Electrophoresis refers to a phenomenon in which charged particles or molecules move when a solution containing them is placed in an electric field (e-field). The analysis method using this phenomenon is also called electrophoresis.

When a gel containing molecules is placed in an electric field, the molecules begin to move by electrophoresis. However, because the gel has a fine mesh structure, small molecules move easily while large molecules do not. Therefore, the distance traveled depends on the size of the molecules. In this way, molecules contained in a solution can be separated.

For example, since DNA is an acid called nucleic acid, it is negatively charged in an aqueous solution. Therefore, when electricity is applied to it, it flows toward the positive side. However, DNA with a smaller molecular weight appears near the positive pole, while DNA with a larger molecular weight stays near the negative pole. This property is used to analyze proteins and DNA. This technique is widely used in the fields of molecular biology and biochemistry.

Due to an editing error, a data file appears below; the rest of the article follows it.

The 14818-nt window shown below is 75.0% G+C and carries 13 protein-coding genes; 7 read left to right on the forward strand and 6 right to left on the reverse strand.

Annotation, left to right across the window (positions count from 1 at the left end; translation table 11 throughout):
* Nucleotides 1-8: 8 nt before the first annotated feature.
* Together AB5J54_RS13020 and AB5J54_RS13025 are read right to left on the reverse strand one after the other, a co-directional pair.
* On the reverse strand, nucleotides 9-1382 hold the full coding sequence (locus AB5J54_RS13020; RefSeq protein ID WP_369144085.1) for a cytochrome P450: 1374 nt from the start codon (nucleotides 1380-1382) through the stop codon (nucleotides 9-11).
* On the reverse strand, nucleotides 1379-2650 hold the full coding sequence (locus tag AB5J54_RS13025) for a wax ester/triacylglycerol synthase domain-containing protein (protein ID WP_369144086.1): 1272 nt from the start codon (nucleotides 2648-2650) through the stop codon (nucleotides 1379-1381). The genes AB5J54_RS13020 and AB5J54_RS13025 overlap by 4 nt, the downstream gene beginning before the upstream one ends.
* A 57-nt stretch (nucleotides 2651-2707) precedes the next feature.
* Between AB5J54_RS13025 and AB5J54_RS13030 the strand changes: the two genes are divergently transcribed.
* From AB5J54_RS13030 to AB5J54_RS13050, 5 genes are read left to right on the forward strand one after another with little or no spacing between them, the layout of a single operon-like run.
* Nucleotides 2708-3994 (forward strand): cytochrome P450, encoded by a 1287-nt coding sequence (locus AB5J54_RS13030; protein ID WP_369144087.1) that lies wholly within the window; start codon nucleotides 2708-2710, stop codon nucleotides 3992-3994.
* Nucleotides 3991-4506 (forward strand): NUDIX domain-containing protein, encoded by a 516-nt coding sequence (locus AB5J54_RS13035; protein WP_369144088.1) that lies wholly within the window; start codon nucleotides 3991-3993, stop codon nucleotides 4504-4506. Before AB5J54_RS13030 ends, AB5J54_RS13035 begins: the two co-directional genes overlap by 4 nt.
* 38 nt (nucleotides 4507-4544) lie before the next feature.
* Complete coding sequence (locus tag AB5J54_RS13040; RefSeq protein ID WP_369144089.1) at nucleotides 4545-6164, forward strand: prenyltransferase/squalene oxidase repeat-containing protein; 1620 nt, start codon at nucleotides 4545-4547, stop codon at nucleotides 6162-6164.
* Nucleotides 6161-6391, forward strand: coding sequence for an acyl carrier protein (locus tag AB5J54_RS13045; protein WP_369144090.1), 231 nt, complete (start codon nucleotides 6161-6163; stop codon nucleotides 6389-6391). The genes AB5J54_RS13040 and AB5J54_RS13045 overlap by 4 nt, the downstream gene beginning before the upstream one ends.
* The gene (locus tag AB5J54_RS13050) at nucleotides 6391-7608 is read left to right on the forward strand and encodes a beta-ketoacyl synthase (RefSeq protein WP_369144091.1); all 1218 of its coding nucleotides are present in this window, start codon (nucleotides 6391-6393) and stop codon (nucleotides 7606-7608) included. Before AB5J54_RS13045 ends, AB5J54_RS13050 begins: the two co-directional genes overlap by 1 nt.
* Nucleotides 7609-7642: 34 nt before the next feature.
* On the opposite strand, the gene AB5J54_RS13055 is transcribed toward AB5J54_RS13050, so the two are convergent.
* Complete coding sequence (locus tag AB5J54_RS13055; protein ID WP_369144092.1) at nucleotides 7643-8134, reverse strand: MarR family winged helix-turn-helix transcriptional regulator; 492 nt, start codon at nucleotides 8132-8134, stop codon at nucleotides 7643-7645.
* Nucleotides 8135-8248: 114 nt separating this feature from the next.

• Gel Electrophoresis
  • Polyacrylamide gel electrophoresis (PAGE)
  • Agarose gel electrophoresis (submarine electrophoresis)
  • SDS Electrophoresis
  • Capillary electrophoresis (CE)
Apply voltage to the electrode
  • In the case of gel electrophoresis, a DC power supply of 650 V 100 mA is recommended, since a voltage of several hundred kilovolts is applied.
    Example: R4G650-0.1
  • In the case of capillary electrophoresis, a high voltage of about 30 kV is applied to perform the electrophoresis.
    Example: CZE, CZ9, K12-R, KAS-R series

Matsusada Precision offers a lineup of high-voltage power supplies for applying voltage to electrodes for electrophoresis, as well as power supplies that can switch between positive and negative electrode output.

Related words:
  • electrophoresis
  • electrophoresis research
  • charged particle molecule
  • protein
  • DNA
  • cellular electrophoresis